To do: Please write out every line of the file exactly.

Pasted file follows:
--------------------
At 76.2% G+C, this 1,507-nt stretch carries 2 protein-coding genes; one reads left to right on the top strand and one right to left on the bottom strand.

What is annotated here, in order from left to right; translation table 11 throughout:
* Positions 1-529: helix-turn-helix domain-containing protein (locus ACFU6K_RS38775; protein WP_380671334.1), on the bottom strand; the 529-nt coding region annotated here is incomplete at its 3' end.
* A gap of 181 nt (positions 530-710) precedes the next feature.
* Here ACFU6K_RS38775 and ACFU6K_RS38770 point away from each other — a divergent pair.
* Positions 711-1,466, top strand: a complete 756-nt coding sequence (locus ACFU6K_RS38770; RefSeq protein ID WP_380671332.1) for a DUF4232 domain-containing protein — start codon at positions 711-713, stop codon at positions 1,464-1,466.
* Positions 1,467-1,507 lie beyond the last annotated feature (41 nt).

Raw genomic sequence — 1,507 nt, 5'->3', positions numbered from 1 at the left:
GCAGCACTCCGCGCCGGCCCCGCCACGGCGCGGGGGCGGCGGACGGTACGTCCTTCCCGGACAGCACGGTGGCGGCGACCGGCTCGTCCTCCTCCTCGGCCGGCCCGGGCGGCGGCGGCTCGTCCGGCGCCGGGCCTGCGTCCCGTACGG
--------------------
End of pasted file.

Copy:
At 76.2% G+C, this 1,507-nt stretch carries 2 protein-coding genes; one reads left to right on the top strand and one right to left on the bottom strand.

What is annotated here, in order from left to right; translation table 11 throughout:
* Positions 1-529: helix-turn-helix domain-containing protein (locus ACFU6K_RS38775; protein WP_380671334.1), on the bottom strand; the 529-nt coding region annotated here is incomplete at its 3' end.
* A gap of 181 nt (positions 530-710) precedes the next feature.
* Here ACFU6K_RS38775 and ACFU6K_RS38770 point away from each other — a divergent pair.
* Positions 711-1,466, top strand: a complete 756-nt coding sequence (locus ACFU6K_RS38770; RefSeq protein ID WP_380671332.1) for a DUF4232 domain-containing protein — start codon at positions 711-713, stop codon at positions 1,464-1,466.
* Positions 1,467-1,507 lie beyond the last annotated feature (41 nt).

Raw genomic sequence — 1,507 nt, 5'->3', positions numbered from 1 at the left:
GCAGCACTCCGCGCCGGCCCCGCCACGGCGCGGGGGCGGCGGACGGTACGTCCTTCCCGGACAGCACGGTGGCGGCGACCGGCTCGTCCTCCTCCTCGGCCGGCCCGGGCGGCGGCGGCTCGTCCGGCGCCGGGCCTGCGTCCCGTACGG